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13 Things You Probably Don’t Know About Your Electricity

Ever think about what happens when you perpetually flip that on-and-off switch? What you may not realize is that the powerful world of electricity is, and has truly been, evolving rapidly all around us — and ExxonMobil is here to shed just a little more light on the resource that keeps us plugged in.

1. Before power is sent to your house, it's produced in gigantic generator facilities.

The image on the right illustrates how electricity is generated.

2. Electricity travels from generation facilities to your house by the power of transformers.

3. The first-ever full-scale power plant was built in 1882 in New York City by Thomas Edison.

4. Even though most of today's power plants are large and controlled by computers, the "electromagnetic induction" method of generating electricity is the same as it was 120 years ago.

Prelinger Archive /

5. Often, energy supports energy. Renewable sources like wind and solar need to be backed up when the wind isn't blowing or the sun isn't shining, and are most often sustained by natural gas.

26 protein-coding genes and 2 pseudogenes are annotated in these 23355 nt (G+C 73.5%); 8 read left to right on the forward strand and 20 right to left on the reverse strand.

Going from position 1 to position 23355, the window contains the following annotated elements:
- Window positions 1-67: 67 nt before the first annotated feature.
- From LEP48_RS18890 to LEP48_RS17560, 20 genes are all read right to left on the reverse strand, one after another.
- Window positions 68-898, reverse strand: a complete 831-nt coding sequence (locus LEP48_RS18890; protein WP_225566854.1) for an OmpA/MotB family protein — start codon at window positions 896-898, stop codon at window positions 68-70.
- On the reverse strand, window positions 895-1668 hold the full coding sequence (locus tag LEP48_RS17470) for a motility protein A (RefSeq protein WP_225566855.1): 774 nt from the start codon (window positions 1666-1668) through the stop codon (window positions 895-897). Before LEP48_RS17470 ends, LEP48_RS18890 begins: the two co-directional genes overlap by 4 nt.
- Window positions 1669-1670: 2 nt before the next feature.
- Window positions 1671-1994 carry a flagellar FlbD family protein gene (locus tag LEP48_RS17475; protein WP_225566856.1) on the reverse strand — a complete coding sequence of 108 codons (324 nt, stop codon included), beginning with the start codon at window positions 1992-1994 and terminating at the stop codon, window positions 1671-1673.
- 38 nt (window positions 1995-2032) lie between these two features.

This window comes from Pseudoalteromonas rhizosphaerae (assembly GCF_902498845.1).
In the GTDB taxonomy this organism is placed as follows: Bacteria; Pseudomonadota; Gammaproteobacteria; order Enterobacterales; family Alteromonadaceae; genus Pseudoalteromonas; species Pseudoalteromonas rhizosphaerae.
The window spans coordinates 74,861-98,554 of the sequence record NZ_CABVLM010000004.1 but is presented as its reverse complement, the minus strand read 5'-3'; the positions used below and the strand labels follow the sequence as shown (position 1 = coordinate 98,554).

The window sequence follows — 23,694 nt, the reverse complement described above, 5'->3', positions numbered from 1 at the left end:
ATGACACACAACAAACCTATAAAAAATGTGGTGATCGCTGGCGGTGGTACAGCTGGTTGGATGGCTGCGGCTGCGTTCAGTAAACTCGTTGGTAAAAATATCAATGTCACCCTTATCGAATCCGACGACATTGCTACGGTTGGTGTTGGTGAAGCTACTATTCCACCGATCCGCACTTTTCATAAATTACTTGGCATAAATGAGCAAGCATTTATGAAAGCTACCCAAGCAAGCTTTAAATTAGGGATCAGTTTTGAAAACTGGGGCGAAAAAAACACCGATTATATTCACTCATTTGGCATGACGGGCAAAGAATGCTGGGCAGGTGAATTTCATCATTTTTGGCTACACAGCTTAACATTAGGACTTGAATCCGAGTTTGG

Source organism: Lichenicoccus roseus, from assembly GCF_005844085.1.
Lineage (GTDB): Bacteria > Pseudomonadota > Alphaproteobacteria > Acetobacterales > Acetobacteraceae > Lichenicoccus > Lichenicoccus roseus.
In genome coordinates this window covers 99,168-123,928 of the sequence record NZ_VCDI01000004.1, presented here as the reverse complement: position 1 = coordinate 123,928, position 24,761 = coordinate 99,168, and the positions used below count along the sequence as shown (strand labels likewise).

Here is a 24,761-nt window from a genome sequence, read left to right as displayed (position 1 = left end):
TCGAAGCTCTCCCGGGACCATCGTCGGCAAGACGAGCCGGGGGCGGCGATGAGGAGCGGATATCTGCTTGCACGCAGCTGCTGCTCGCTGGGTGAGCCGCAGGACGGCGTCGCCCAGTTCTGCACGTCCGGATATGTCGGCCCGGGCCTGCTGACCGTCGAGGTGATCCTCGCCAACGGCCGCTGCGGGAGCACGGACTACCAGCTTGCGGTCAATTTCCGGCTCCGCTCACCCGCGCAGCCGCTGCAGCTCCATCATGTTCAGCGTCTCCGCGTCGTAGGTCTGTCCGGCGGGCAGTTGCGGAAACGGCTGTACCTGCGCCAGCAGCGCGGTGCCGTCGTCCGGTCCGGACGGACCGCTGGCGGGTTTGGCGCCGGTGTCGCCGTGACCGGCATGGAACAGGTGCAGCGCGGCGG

6. In the span of a single century, electricity has gone from simply emerging to becoming the single-largest use of energy demand today.

7. A century ago, it would have taken approximately 50 hours to produce 100 bushels of wheat. With today's energy and technology, it only takes about three hours.

8. In Iceland, hot water generated from local geothermal heat plants runs under sidewalks and pavement to melt ice for easier commuting.

9. In the U.S., refrigerators account for approximately 5% of total home energy consumption.

10. About 33% of global energy supply is used for heating, lighting, and cooling buildings.

11. And less than 30% is used in transportation; moving people, goods and, of course, dogs.

12. The U.S. is using more than 1,500% more wind and solar energy sources than it was back in 2000... and they are still only a small fraction of our total energy supply.

13. However, 1.3 billion people worldwide still lack electricity. This is roughly equal to the entire population of China.